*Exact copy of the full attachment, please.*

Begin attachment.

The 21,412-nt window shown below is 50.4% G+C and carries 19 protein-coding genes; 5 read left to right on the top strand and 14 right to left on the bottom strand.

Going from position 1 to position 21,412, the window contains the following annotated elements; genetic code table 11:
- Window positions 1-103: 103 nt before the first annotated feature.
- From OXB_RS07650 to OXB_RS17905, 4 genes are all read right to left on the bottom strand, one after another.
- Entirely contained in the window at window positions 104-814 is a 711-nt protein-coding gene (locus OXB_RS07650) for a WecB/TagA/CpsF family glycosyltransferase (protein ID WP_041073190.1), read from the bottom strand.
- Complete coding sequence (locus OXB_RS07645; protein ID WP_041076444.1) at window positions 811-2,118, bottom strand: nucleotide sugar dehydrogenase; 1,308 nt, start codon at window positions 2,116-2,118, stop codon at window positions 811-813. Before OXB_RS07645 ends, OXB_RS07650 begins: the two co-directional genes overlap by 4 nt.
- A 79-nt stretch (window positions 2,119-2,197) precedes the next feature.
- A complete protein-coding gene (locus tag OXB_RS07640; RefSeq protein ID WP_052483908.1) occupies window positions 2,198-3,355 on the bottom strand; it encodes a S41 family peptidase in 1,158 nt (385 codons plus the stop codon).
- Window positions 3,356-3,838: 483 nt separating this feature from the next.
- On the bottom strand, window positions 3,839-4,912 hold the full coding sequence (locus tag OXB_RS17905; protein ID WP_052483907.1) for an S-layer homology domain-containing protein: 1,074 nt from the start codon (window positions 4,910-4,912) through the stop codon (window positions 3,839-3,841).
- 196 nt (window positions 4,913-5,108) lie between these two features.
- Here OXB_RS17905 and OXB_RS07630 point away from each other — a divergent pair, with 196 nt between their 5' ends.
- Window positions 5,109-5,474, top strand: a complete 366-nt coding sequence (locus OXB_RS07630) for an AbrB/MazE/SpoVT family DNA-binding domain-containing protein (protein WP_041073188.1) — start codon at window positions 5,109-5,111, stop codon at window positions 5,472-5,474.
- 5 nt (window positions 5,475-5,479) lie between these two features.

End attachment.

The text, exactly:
The 21,412-nt window shown below is 50.4% G+C and carries 19 protein-coding genes; 5 read left to right on the top strand and 14 right to left on the bottom strand.

Going from position 1 to position 21,412, the window contains the following annotated elements; genetic code table 11:
- Window positions 1-103: 103 nt before the first annotated feature.
- From OXB_RS07650 to OXB_RS17905, 4 genes are all read right to left on the bottom strand, one after another.
- Entirely contained in the window at window positions 104-814 is a 711-nt protein-coding gene (locus OXB_RS07650) for a WecB/TagA/CpsF family glycosyltransferase (protein ID WP_041073190.1), read from the bottom strand.
- Complete coding sequence (locus OXB_RS07645; protein ID WP_041076444.1) at window positions 811-2,118, bottom strand: nucleotide sugar dehydrogenase; 1,308 nt, start codon at window positions 2,116-2,118, stop codon at window positions 811-813. Before OXB_RS07645 ends, OXB_RS07650 begins: the two co-directional genes overlap by 4 nt.
- A 79-nt stretch (window positions 2,119-2,197) precedes the next feature.
- A complete protein-coding gene (locus tag OXB_RS07640; RefSeq protein ID WP_052483908.1) occupies window positions 2,198-3,355 on the bottom strand; it encodes a S41 family peptidase in 1,158 nt (385 codons plus the stop codon).
- Window positions 3,356-3,838: 483 nt separating this feature from the next.
- On the bottom strand, window positions 3,839-4,912 hold the full coding sequence (locus tag OXB_RS17905; protein ID WP_052483907.1) for an S-layer homology domain-containing protein: 1,074 nt from the start codon (window positions 4,910-4,912) through the stop codon (window positions 3,839-3,841).
- 196 nt (window positions 4,913-5,108) lie between these two features.
- Here OXB_RS17905 and OXB_RS07630 point away from each other — a divergent pair, with 196 nt between their 5' ends.
- Window positions 5,109-5,474, top strand: a complete 366-nt coding sequence (locus OXB_RS07630) for an AbrB/MazE/SpoVT family DNA-binding domain-containing protein (protein WP_041073188.1) — start codon at window positions 5,109-5,111, stop codon at window positions 5,472-5,474.
- 5 nt (window positions 5,475-5,479) lie between these two features.